On my way to the hotel, I couldn’t help but notice that Agra is a large, smelly city, with pollution that makes your eyes water. That doesn’t stop it being very special because, you see, it was for many years the Moghul capital of India, and if there was one thing the Moghuls liked – apart, that is, from booze, opium, women and fratricide – it was erecting magnificent buildings. They chucked money into architecture like it was going out of style. Babur[ii], the first emperor, set up shop here after his swoop down from Afghanistan in 1526 and Agra continued as the seat of government (with a few interruptions), through the imperial reigns of his grandson, Akbar and his great-grandson, Jahangir. His great-great-grandson, Shah Jehan upped sticks and moved to Delhi in 1648, but not before he had put in hand the creation of the world’s most magnificent building.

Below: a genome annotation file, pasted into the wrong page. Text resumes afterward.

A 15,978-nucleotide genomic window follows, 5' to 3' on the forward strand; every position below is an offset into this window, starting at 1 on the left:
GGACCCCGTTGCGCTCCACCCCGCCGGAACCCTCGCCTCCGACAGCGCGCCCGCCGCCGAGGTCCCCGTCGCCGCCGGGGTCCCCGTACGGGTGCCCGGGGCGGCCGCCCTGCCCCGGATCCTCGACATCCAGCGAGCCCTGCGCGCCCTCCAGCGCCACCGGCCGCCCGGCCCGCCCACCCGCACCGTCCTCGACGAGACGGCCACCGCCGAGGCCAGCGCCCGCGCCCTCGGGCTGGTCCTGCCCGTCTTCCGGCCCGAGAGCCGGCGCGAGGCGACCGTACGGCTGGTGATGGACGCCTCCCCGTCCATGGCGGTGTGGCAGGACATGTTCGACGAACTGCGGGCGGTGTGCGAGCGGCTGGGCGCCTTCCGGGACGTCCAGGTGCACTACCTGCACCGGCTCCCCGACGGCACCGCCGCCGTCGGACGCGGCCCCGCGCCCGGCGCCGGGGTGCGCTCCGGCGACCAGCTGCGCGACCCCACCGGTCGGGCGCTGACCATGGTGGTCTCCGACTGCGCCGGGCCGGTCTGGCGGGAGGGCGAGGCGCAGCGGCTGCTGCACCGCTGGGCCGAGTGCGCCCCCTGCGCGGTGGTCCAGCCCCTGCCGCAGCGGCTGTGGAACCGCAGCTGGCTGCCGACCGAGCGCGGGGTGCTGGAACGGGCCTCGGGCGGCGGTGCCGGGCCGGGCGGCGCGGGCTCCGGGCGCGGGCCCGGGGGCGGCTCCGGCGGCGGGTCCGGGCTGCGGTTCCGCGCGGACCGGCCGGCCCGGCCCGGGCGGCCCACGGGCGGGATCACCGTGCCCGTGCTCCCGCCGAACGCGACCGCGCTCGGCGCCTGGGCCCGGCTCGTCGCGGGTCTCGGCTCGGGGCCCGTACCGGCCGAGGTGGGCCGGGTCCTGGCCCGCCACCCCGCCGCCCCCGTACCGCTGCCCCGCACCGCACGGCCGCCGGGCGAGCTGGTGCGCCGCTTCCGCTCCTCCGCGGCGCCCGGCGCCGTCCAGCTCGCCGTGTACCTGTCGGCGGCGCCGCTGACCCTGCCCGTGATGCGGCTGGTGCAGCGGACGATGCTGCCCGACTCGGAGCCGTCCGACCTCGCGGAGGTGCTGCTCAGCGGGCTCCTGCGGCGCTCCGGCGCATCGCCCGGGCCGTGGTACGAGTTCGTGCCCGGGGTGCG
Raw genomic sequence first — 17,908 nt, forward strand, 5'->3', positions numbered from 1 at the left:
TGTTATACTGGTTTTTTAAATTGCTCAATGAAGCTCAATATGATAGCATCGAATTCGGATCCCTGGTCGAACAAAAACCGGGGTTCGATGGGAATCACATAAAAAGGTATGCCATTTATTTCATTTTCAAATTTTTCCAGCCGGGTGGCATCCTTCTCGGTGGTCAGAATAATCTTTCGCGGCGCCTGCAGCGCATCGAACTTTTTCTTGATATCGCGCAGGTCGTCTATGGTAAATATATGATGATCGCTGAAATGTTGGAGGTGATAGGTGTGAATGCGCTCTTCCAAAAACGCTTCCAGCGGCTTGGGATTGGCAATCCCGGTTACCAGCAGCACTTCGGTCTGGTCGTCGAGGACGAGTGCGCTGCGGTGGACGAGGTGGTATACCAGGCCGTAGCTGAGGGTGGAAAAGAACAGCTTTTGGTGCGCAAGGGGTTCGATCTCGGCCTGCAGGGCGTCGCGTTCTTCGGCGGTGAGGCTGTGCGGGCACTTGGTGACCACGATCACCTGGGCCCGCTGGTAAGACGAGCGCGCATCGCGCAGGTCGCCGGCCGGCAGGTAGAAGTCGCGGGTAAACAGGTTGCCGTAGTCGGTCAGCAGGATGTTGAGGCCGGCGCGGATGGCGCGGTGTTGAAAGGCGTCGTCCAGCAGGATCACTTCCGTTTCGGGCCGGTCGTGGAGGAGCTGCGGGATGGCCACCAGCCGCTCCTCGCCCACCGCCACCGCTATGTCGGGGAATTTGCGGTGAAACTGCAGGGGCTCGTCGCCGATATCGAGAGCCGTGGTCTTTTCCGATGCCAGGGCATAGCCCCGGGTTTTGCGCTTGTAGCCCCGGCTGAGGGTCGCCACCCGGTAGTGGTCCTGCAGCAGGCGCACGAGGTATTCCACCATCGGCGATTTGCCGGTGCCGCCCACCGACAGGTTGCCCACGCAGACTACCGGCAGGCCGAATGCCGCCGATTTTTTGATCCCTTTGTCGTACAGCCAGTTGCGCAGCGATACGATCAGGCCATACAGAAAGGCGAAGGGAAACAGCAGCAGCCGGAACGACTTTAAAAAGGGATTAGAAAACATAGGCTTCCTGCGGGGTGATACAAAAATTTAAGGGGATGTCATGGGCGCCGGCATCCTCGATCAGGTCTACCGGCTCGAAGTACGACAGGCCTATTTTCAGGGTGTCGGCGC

There are two things in this life that I have always wanted to see and one is the Taj Mahal. The other is the Hanging Gardens of Babylon. They were both on a jigsaw puzzle called ‘the seven wonders of the world’ that I had with me in hospital, aged six. I was imprisoned, if memory serves, for a fortnight. Nowadays, spending that long in a British hospital would imply something terminal and probably notifiable, like a lingering attack of Dengue fever but, in the more leisurely years of my youth, that was the sentence handed down for the removal of an appendix. I was recuperating and, since there was nobody of my age to talk to, and because computer games had yet to be invented, I whiled away the endless hours doing this jigsaw. I haven’t a clue what the other five wonders were, but the Taj and the Hanging Gardens have been tattooed into my memory ever since. And here I was, approaching the former, wondering what on earth had become of the latter.